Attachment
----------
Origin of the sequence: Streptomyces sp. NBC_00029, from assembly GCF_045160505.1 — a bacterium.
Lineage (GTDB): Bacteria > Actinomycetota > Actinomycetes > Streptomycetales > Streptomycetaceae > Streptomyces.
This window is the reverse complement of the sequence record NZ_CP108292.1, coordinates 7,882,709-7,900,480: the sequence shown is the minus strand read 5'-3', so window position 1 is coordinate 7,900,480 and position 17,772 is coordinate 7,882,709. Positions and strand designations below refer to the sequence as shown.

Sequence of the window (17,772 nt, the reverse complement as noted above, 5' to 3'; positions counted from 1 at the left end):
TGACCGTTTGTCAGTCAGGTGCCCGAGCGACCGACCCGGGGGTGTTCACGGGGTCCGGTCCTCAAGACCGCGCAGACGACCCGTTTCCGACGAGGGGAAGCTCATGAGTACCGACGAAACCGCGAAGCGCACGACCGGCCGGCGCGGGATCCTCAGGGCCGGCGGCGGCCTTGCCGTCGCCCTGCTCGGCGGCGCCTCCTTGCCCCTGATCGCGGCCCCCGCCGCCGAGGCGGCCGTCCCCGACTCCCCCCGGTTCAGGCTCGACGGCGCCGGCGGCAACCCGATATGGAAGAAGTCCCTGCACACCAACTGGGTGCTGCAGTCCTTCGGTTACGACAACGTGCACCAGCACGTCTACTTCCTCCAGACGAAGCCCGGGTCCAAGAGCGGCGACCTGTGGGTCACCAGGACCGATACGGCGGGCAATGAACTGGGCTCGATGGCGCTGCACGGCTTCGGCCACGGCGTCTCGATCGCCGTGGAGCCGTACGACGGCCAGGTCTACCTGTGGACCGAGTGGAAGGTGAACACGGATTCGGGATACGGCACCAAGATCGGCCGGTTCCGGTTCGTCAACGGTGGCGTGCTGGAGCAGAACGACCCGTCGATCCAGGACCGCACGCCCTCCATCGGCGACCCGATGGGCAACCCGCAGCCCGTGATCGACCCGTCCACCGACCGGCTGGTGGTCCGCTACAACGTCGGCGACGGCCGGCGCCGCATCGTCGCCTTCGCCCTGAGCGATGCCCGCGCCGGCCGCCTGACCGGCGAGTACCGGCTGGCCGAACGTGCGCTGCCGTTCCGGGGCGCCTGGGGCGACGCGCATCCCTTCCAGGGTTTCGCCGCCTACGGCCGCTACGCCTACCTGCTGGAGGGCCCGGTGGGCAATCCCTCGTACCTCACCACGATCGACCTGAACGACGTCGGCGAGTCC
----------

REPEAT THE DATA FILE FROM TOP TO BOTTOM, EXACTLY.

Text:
Origin of the sequence: Streptomyces sp. NBC_00029, from assembly GCF_045160505.1 — a bacterium.
Lineage (GTDB): Bacteria > Actinomycetota > Actinomycetes > Streptomycetales > Streptomycetaceae > Streptomyces.
This window is the reverse complement of the sequence record NZ_CP108292.1, coordinates 7,882,709-7,900,480: the sequence shown is the minus strand read 5'-3', so window position 1 is coordinate 7,900,480 and position 17,772 is coordinate 7,882,709. Positions and strand designations below refer to the sequence as shown.

Sequence of the window (17,772 nt, the reverse complement as noted above, 5' to 3'; positions counted from 1 at the left end):
TGACCGTTTGTCAGTCAGGTGCCCGAGCGACCGACCCGGGGGTGTTCACGGGGTCCGGTCCTCAAGACCGCGCAGACGACCCGTTTCCGACGAGGGGAAGCTCATGAGTACCGACGAAACCGCGAAGCGCACGACCGGCCGGCGCGGGATCCTCAGGGCCGGCGGCGGCCTTGCCGTCGCCCTGCTCGGCGGCGCCTCCTTGCCCCTGATCGCGGCCCCCGCCGCCGAGGCGGCCGTCCCCGACTCCCCCCGGTTCAGGCTCGACGGCGCCGGCGGCAACCCGATATGGAAGAAGTCCCTGCACACCAACTGGGTGCTGCAGTCCTTCGGTTACGACAACGTGCACCAGCACGTCTACTTCCTCCAGACGAAGCCCGGGTCCAAGAGCGGCGACCTGTGGGTCACCAGGACCGATACGGCGGGCAATGAACTGGGCTCGATGGCGCTGCACGGCTTCGGCCACGGCGTCTCGATCGCCGTGGAGCCGTACGACGGCCAGGTCTACCTGTGGACCGAGTGGAAGGTGAACACGGATTCGGGATACGGCACCAAGATCGGCCGGTTCCGGTTCGTCAACGGTGGCGTGCTGGAGCAGAACGACCCGTCGATCCAGGACCGCACGCCCTCCATCGGCGACCCGATGGGCAACCCGCAGCCCGTGATCGACCCGTCCACCGACCGGCTGGTGGTCCGCTACAACGTCGGCGACGGCCGGCGCCGCATCGTCGCCTTCGCCCTGAGCGATGCCCGCGCCGGCCGCCTGACCGGCGAGTACCGGCTGGCCGAACGTGCGCTGCCGTTCCGGGGCGCCTGGGGCGACGCGCATCCCTTCCAGGGTTTCGCCGCCTACGGCCGCTACGCCTACCTGCTGGAGGGCCCGGTGGGCAATCCCTCGTACCTCACCACGATCGACCTGAACGACGTCGGCGAGTCC